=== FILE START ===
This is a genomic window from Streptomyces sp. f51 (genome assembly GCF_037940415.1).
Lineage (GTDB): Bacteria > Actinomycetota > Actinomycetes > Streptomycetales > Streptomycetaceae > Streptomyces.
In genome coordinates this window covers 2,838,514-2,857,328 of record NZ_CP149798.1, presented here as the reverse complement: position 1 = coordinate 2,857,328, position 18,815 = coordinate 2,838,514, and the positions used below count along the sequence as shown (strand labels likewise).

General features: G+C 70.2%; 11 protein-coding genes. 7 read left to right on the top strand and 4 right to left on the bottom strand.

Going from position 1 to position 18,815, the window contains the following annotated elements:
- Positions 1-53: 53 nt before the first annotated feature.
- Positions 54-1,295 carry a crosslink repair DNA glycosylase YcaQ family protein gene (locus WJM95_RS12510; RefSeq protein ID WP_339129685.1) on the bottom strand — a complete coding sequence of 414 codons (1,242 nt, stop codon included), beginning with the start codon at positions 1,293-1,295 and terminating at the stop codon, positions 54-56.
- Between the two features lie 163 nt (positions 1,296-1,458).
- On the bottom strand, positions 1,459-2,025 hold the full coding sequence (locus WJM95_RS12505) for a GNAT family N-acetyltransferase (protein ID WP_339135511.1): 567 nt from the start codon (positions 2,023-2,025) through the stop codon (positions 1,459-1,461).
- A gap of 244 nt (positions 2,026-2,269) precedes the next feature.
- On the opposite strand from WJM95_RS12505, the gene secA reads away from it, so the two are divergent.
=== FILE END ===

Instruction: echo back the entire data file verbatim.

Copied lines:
This is a genomic window from Streptomyces sp. f51 (genome assembly GCF_037940415.1).
Lineage (GTDB): Bacteria > Actinomycetota > Actinomycetes > Streptomycetales > Streptomycetaceae > Streptomyces.
In genome coordinates this window covers 2,838,514-2,857,328 of record NZ_CP149798.1, presented here as the reverse complement: position 1 = coordinate 2,857,328, position 18,815 = coordinate 2,838,514, and the positions used below count along the sequence as shown (strand labels likewise).

General features: G+C 70.2%; 11 protein-coding genes. 7 read left to right on the top strand and 4 right to left on the bottom strand.

Going from position 1 to position 18,815, the window contains the following annotated elements:
- Positions 1-53: 53 nt before the first annotated feature.
- Positions 54-1,295 carry a crosslink repair DNA glycosylase YcaQ family protein gene (locus WJM95_RS12510; RefSeq protein ID WP_339129685.1) on the bottom strand — a complete coding sequence of 414 codons (1,242 nt, stop codon included), beginning with the start codon at positions 1,293-1,295 and terminating at the stop codon, positions 54-56.
- Between the two features lie 163 nt (positions 1,296-1,458).
- On the bottom strand, positions 1,459-2,025 hold the full coding sequence (locus WJM95_RS12505) for a GNAT family N-acetyltransferase (protein ID WP_339135511.1): 567 nt from the start codon (positions 2,023-2,025) through the stop codon (positions 1,459-1,461).
- A gap of 244 nt (positions 2,026-2,269) precedes the next feature.
- On the opposite strand from WJM95_RS12505, the gene secA reads away from it, so the two are divergent.